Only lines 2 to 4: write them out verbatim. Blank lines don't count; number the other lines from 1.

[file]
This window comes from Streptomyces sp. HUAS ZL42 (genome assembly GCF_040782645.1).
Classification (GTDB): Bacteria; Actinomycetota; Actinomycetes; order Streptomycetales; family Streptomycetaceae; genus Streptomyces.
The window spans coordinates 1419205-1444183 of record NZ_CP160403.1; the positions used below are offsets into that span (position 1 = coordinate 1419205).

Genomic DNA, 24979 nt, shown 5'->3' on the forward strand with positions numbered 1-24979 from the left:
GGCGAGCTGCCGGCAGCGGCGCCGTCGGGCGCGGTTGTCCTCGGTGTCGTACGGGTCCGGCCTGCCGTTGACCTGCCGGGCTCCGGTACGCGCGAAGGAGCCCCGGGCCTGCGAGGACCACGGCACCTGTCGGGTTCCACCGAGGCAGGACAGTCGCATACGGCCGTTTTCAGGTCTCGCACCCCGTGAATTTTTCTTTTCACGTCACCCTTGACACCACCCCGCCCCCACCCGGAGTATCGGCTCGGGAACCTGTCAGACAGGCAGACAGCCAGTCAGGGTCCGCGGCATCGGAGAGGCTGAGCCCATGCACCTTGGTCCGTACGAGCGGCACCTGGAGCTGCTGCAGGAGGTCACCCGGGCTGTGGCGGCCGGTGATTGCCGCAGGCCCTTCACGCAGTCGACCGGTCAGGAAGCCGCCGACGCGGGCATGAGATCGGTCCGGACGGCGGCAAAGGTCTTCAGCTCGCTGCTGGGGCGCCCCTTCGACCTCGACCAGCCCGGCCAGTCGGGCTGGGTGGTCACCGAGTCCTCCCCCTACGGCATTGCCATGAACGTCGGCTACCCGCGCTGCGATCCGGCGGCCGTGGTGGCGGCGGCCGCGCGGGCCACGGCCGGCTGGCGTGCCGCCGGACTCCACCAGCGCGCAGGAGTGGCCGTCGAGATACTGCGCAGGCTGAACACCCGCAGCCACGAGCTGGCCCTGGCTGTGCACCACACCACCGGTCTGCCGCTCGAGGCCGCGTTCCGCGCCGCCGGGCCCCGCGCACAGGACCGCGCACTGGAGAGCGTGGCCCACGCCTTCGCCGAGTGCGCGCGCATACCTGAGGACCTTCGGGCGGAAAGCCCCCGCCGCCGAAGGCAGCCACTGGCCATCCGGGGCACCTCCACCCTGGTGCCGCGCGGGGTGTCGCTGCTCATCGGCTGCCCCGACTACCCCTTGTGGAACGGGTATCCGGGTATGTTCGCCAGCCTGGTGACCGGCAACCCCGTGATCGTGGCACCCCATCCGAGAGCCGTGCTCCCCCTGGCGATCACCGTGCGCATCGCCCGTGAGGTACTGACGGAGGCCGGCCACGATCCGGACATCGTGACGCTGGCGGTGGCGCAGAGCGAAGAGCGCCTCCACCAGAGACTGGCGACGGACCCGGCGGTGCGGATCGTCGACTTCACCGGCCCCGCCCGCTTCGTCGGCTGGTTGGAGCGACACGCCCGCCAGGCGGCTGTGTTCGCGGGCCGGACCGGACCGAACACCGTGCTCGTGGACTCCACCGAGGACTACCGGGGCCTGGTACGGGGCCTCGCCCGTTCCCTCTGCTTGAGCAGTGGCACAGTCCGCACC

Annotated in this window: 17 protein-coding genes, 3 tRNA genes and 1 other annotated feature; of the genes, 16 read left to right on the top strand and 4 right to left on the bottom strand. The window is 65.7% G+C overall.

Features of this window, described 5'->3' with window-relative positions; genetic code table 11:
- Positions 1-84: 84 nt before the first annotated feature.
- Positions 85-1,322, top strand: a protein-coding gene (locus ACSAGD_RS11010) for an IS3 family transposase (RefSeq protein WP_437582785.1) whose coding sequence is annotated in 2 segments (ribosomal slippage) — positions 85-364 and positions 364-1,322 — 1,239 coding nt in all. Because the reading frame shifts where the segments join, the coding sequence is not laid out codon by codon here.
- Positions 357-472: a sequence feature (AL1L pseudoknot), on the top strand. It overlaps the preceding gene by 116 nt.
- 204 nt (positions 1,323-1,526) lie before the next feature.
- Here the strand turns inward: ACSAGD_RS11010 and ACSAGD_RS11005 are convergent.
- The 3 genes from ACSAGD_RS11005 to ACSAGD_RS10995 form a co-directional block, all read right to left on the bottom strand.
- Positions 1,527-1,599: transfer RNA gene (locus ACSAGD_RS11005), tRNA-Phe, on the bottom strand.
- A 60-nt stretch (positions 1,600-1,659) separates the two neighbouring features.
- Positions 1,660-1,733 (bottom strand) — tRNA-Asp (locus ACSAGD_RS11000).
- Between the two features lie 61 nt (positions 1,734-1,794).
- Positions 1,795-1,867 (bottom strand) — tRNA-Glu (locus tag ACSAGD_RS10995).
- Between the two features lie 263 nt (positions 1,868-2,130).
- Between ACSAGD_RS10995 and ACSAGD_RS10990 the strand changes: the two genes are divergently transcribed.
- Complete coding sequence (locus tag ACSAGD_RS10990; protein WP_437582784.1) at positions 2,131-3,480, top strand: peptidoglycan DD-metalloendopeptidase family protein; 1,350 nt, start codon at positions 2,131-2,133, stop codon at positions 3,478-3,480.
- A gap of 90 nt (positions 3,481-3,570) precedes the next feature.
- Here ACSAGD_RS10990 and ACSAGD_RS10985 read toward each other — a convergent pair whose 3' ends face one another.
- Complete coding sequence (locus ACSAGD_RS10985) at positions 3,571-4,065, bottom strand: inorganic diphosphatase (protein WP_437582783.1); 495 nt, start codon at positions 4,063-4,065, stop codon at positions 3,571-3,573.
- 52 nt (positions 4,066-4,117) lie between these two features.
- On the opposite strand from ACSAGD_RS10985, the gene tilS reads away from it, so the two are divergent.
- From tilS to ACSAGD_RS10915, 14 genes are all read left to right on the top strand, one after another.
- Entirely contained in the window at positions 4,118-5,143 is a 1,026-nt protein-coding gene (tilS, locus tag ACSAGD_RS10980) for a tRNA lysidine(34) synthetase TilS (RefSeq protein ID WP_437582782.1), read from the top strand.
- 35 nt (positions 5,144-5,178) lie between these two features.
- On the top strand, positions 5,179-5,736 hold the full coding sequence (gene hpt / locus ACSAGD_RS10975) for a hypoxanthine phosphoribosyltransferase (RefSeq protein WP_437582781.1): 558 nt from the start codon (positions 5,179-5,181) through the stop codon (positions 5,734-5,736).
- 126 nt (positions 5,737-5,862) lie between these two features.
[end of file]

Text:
Classification (GTDB): Bacteria; Actinomycetota; Actinomycetes; order Streptomycetales; family Streptomycetaceae; genus Streptomyces.
The window spans coordinates 1419205-1444183 of record NZ_CP160403.1; the positions used below are offsets into that span (position 1 = coordinate 1419205).

Genomic DNA, 24979 nt, shown 5'->3' on the forward strand with positions numbered 1-24979 from the left: